A very small percentage of shark species, about two dozen, are considered potentially dangerous to humans because of their size and dentition. Yet each year, for every human killed by a shark, our species slaughters more than 10 million sharks - about 100 million sharks last year. We are stripping the world's oceans of one of its most valuable predators - animals that play a critical role in maintaining the health of the world's oceans. An unreasonable fear of sharks has been implanted in our minds by the hype that surrounds the rare shark attack and by movies that exploit our primal fears. It is the mission of the Global Shark Attack File to present facts about these events, thus enabling them to be put in perspective. Sharks are necessary and vital to the ocean ecosystem. Without sharks our planet's ocean could eventually become a watery graveyard, with little sustainable life. This is not the legacy the Global Shark Attack File and the Shark Research Institute wishes to leave our children and our children's children.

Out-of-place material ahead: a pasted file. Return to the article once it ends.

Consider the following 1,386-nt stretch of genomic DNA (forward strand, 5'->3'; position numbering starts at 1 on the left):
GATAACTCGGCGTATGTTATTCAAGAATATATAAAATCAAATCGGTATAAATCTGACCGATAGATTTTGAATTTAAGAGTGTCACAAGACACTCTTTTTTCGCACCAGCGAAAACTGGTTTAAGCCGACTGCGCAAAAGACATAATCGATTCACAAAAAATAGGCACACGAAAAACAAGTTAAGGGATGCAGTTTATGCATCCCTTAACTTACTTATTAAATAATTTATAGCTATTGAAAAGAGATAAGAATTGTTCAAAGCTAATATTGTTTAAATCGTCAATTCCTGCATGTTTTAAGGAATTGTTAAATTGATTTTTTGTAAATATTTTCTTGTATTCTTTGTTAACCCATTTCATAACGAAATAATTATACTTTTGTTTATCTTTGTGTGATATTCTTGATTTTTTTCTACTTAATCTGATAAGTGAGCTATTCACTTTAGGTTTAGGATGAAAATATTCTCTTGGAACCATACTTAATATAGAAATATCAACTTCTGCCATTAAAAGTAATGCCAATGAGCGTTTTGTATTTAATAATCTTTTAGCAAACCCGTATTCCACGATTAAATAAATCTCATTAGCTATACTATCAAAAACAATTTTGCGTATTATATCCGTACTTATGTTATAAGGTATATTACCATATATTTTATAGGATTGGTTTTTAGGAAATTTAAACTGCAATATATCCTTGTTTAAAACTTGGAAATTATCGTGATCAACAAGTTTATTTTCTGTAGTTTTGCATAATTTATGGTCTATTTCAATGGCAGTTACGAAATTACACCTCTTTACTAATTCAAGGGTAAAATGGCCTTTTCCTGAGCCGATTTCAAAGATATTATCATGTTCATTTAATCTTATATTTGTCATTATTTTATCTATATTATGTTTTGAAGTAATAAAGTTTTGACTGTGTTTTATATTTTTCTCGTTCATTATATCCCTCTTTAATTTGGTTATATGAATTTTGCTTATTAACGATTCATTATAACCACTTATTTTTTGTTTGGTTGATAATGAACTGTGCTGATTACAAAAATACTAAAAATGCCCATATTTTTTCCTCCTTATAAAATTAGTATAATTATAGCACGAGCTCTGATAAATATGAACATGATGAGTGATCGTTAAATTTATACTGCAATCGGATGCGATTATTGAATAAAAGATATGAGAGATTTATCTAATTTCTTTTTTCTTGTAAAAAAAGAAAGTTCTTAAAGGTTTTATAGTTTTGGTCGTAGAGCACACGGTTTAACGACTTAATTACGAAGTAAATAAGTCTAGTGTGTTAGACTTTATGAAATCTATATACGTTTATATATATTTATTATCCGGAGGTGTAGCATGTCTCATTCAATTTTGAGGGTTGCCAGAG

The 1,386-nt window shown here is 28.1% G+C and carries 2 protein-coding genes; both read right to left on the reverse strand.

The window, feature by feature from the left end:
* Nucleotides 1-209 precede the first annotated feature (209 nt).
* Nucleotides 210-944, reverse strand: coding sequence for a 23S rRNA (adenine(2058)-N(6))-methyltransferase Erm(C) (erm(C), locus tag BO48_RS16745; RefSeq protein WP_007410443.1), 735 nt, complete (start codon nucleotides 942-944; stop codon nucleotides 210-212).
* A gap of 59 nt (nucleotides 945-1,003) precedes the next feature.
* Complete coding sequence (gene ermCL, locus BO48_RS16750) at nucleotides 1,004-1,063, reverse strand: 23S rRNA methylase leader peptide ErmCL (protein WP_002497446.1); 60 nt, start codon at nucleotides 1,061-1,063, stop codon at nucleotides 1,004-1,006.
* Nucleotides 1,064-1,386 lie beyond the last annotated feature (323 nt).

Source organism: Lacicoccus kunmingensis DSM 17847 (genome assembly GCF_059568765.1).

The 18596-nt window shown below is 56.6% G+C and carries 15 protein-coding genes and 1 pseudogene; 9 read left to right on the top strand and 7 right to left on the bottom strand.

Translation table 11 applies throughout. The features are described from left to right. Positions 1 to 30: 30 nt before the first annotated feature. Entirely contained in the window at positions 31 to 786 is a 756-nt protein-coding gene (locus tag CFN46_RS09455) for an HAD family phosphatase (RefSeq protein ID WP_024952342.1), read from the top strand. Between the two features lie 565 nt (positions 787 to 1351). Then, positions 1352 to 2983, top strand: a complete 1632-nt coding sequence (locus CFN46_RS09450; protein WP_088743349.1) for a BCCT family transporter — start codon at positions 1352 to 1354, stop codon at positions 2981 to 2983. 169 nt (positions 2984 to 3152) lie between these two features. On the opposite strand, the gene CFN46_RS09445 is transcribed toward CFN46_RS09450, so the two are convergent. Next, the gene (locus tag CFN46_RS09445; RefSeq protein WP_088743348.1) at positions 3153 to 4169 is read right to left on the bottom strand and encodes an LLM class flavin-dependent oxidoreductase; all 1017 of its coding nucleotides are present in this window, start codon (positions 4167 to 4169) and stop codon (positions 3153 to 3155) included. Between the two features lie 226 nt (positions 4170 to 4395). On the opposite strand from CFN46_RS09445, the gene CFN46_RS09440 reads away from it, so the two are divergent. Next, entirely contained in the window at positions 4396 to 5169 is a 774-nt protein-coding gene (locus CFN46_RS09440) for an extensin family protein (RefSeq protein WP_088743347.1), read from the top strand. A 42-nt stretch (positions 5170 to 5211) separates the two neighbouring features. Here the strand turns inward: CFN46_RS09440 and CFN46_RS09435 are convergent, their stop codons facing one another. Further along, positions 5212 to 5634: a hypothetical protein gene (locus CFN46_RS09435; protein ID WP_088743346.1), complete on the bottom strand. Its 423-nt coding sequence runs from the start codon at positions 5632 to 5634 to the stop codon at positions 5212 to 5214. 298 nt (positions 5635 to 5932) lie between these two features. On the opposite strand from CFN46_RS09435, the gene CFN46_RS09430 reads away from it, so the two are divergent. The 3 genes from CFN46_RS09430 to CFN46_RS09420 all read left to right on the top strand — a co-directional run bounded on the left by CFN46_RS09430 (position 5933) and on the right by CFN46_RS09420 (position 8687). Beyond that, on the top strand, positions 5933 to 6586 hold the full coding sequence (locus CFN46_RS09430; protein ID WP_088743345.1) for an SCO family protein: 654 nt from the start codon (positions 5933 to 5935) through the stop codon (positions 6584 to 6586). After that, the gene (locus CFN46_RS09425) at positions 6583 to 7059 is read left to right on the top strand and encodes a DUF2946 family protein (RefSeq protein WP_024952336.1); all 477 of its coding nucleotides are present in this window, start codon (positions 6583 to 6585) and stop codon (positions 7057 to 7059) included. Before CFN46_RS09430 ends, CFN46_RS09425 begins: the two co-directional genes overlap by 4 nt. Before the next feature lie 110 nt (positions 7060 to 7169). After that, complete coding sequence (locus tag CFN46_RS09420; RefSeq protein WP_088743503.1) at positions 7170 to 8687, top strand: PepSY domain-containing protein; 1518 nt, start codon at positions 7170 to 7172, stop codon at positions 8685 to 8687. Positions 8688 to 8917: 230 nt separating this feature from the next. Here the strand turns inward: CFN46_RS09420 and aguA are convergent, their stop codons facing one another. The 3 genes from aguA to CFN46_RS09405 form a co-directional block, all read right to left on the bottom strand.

The Global Shark Attack File was created to provide medical personnel, shark behaviorists, lifesavers, and the media with meaningful information resulting from the scientific forensic examination of shark accidents. Whenever possible, GSAF investigators conduct personal interviews with patients and witnesses, medical personnel and other professionals, and conduct examinations of the incident site. Weather and sea conditions and environmental data are evaluated in an attempt to identify factors that contributed to the incident.
Early on, we became aware that the word "attack" was usually a misnomer. An "attack" by a shark is an extremely rare event, even less likely than statistics suggest. When a shark bites a surfboard, leaving the surfer unharmed, it was historically recorded as an "attack". Collisions between humans and sharks in low visibility water were also recorded as "attacks".
When a shark grabs a person by the hand/wrist and tows them along the surface, tosses a surfboard (or a Frisbee as in case 1968.08.24) it is probably "play behavior", not aggression. How can case 1971.04.11 which the swimmer was repeatedly bitten by a large shark and case 1985.01.04 in which the diver's injury necessitated a Band-aid be compared? It is akin to comparing a head-on high-speed vehicular collision with a shopping cart ding on the door of a parked car. Global Shark Attack File believes the only way to sort fact from hype is by forensic examination of each incident.